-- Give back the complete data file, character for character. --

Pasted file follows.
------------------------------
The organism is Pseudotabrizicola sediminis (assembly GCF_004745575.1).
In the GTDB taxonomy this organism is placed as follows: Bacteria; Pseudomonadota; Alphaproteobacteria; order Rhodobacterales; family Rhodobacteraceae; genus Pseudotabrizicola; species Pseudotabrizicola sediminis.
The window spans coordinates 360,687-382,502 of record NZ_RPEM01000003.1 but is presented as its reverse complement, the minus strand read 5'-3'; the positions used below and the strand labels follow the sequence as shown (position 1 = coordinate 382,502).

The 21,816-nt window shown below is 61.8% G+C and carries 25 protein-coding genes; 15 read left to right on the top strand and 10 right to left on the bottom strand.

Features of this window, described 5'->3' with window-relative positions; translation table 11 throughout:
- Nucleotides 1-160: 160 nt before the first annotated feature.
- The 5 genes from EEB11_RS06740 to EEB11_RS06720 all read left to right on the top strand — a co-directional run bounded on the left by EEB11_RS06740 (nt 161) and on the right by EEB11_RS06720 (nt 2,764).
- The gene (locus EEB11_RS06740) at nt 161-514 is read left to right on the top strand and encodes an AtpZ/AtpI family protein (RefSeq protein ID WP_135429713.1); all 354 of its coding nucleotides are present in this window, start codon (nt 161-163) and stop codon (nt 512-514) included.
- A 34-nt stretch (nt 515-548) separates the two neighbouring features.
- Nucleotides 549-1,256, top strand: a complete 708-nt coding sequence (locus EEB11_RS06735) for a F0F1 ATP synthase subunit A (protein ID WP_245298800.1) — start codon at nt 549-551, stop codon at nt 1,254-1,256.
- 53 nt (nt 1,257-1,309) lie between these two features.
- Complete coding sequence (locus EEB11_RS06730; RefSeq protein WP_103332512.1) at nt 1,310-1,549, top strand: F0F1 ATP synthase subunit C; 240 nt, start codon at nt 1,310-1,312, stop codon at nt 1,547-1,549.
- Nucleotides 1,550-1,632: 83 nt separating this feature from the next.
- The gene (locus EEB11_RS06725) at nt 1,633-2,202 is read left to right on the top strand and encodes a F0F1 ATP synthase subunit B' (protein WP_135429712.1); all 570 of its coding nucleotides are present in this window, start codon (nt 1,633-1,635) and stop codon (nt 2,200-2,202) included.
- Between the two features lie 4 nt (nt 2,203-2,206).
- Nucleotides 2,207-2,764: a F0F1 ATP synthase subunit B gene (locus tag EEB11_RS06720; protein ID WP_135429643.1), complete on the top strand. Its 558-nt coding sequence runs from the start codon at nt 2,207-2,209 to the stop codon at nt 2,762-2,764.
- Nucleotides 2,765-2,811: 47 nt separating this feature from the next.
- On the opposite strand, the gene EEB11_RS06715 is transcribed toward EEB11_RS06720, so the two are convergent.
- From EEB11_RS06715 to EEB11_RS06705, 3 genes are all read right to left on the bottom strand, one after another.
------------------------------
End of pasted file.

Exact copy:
The organism is Pseudotabrizicola sediminis (assembly GCF_004745575.1).
In the GTDB taxonomy this organism is placed as follows: Bacteria; Pseudomonadota; Alphaproteobacteria; order Rhodobacterales; family Rhodobacteraceae; genus Pseudotabrizicola; species Pseudotabrizicola sediminis.
The window spans coordinates 360,687-382,502 of record NZ_RPEM01000003.1 but is presented as its reverse complement, the minus strand read 5'-3'; the positions used below and the strand labels follow the sequence as shown (position 1 = coordinate 382,502).

The 21,816-nt window shown below is 61.8% G+C and carries 25 protein-coding genes; 15 read left to right on the top strand and 10 right to left on the bottom strand.

Features of this window, described 5'->3' with window-relative positions; translation table 11 throughout:
- Nucleotides 1-160: 160 nt before the first annotated feature.
- The 5 genes from EEB11_RS06740 to EEB11_RS06720 all read left to right on the top strand — a co-directional run bounded on the left by EEB11_RS06740 (nt 161) and on the right by EEB11_RS06720 (nt 2,764).
- The gene (locus EEB11_RS06740) at nt 161-514 is read left to right on the top strand and encodes an AtpZ/AtpI family protein (RefSeq protein ID WP_135429713.1); all 354 of its coding nucleotides are present in this window, start codon (nt 161-163) and stop codon (nt 512-514) included.
- A 34-nt stretch (nt 515-548) separates the two neighbouring features.
- Nucleotides 549-1,256, top strand: a complete 708-nt coding sequence (locus EEB11_RS06735) for a F0F1 ATP synthase subunit A (protein ID WP_245298800.1) — start codon at nt 549-551, stop codon at nt 1,254-1,256.
- 53 nt (nt 1,257-1,309) lie between these two features.
- Complete coding sequence (locus EEB11_RS06730; RefSeq protein WP_103332512.1) at nt 1,310-1,549, top strand: F0F1 ATP synthase subunit C; 240 nt, start codon at nt 1,310-1,312, stop codon at nt 1,547-1,549.
- Nucleotides 1,550-1,632: 83 nt separating this feature from the next.
- The gene (locus EEB11_RS06725) at nt 1,633-2,202 is read left to right on the top strand and encodes a F0F1 ATP synthase subunit B' (protein WP_135429712.1); all 570 of its coding nucleotides are present in this window, start codon (nt 1,633-1,635) and stop codon (nt 2,200-2,202) included.
- Between the two features lie 4 nt (nt 2,203-2,206).
- Nucleotides 2,207-2,764: a F0F1 ATP synthase subunit B gene (locus tag EEB11_RS06720; protein ID WP_135429643.1), complete on the top strand. Its 558-nt coding sequence runs from the start codon at nt 2,207-2,209 to the stop codon at nt 2,762-2,764.
- Nucleotides 2,765-2,811: 47 nt separating this feature from the next.
- On the opposite strand, the gene EEB11_RS06715 is transcribed toward EEB11_RS06720, so the two are convergent.
- From EEB11_RS06715 to EEB11_RS06705, 3 genes are all read right to left on the bottom strand, one after another.